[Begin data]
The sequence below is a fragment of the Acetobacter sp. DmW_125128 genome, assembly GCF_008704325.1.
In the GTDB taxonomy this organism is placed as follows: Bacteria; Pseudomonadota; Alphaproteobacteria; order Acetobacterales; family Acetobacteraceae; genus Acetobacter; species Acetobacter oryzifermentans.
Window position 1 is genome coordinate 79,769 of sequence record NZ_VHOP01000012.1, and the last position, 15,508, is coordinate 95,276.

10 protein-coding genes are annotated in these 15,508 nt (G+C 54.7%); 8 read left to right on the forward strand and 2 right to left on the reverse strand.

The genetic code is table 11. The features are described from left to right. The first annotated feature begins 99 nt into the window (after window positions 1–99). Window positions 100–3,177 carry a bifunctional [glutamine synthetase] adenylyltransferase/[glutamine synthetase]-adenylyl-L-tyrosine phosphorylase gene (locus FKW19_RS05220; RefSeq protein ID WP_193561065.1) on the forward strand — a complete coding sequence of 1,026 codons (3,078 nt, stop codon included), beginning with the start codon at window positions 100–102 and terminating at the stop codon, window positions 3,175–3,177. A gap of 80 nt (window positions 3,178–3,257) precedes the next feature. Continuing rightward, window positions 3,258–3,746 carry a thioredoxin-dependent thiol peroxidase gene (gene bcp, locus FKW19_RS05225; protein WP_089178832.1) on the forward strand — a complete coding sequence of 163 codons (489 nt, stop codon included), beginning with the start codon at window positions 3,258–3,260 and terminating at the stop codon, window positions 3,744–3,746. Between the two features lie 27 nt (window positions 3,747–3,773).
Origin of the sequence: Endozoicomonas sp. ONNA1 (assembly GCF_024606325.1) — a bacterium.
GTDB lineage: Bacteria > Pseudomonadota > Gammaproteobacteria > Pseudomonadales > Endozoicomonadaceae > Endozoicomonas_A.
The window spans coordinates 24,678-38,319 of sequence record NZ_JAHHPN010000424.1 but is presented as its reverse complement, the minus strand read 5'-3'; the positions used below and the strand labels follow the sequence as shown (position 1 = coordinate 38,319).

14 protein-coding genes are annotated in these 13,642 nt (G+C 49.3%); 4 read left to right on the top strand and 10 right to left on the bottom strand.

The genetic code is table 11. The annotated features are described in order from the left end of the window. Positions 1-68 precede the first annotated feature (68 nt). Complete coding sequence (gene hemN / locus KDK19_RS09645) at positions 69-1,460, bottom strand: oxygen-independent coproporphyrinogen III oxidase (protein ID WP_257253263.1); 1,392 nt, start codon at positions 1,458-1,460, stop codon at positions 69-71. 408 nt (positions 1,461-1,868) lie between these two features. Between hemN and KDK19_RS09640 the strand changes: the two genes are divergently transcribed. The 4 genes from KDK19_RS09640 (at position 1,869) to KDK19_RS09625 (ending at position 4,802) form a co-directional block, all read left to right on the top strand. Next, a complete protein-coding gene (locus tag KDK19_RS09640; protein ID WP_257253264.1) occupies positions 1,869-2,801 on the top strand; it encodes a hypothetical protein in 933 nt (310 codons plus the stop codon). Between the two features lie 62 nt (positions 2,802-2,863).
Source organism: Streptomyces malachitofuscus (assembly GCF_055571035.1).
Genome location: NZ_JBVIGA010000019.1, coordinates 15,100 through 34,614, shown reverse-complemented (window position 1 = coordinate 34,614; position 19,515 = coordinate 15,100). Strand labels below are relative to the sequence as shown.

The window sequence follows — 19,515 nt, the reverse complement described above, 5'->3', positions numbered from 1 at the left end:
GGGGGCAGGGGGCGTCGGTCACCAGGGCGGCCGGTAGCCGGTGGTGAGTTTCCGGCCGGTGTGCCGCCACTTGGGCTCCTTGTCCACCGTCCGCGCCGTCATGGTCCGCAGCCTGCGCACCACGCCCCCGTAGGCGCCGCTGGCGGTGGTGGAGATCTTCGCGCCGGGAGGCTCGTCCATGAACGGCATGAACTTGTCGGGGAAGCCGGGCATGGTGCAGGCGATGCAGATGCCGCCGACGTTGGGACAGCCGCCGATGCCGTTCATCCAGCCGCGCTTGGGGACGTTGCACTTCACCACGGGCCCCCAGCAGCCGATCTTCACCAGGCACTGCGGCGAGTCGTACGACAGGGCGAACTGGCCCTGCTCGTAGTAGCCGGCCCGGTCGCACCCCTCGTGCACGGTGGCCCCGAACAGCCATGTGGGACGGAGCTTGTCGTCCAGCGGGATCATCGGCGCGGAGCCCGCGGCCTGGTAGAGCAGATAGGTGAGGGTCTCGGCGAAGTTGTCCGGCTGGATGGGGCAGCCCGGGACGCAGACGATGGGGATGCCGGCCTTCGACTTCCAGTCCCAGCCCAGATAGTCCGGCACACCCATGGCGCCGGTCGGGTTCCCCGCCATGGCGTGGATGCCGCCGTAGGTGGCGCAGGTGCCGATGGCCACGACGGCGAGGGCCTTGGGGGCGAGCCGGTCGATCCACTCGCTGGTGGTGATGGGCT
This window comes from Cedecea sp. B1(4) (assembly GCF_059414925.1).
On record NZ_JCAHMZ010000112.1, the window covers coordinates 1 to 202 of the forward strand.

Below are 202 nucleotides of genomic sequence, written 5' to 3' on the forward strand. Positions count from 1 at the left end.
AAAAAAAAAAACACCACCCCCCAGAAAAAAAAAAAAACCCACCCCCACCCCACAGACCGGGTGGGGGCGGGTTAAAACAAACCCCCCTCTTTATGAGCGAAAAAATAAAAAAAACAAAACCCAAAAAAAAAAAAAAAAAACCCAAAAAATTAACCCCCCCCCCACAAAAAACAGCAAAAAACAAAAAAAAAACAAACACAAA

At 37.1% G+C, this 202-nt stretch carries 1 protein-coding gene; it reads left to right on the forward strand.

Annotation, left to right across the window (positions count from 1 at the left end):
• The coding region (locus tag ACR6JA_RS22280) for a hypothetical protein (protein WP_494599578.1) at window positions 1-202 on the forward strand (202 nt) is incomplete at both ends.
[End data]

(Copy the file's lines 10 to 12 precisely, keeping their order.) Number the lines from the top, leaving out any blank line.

The genetic code is table 11. The annotated features are described in order from the left end of the window. Positions 1-68 precede the first annotated feature (68 nt). Complete coding sequence (gene hemN / locus KDK19_RS09645) at positions 69-1,460, bottom strand: oxygen-independent coproporphyrinogen III oxidase (protein ID WP_257253263.1); 1,392 nt, start codon at positions 1,458-1,460, stop codon at positions 69-71. 408 nt (positions 1,461-1,868) lie between these two features. Between hemN and KDK19_RS09640 the strand changes: the two genes are divergently transcribed. The 4 genes from KDK19_RS09640 (at position 1,869) to KDK19_RS09625 (ending at position 4,802) form a co-directional block, all read left to right on the top strand. Next, a complete protein-coding gene (locus tag KDK19_RS09640; protein ID WP_257253264.1) occupies positions 1,869-2,801 on the top strand; it encodes a hypothetical protein in 933 nt (310 codons plus the stop codon). Between the two features lie 62 nt (positions 2,802-2,863).
Source organism: Streptomyces malachitofuscus (assembly GCF_055571035.1).
Genome location: NZ_JBVIGA010000019.1, coordinates 15,100 through 34,614, shown reverse-complemented (window position 1 = coordinate 34,614; position 19,515 = coordinate 15,100). Strand labels below are relative to the sequence as shown.